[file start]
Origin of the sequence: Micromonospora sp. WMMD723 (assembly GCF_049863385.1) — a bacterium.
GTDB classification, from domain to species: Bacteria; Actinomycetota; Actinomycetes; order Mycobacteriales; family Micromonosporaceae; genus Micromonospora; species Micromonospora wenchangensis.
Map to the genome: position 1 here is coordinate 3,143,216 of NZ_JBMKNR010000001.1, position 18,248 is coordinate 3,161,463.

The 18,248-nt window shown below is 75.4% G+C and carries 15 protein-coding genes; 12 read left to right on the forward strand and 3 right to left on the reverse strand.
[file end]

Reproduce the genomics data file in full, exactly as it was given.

Origin of the sequence: Micromonospora sp. WMMD723 (assembly GCF_049863385.1) — a bacterium.
GTDB classification, from domain to species: Bacteria; Actinomycetota; Actinomycetes; order Mycobacteriales; family Micromonosporaceae; genus Micromonospora; species Micromonospora wenchangensis.
Map to the genome: position 1 here is coordinate 3,143,216 of NZ_JBMKNR010000001.1, position 18,248 is coordinate 3,161,463.

The 18,248-nt window shown below is 75.4% G+C and carries 15 protein-coding genes; 12 read left to right on the forward strand and 3 right to left on the reverse strand.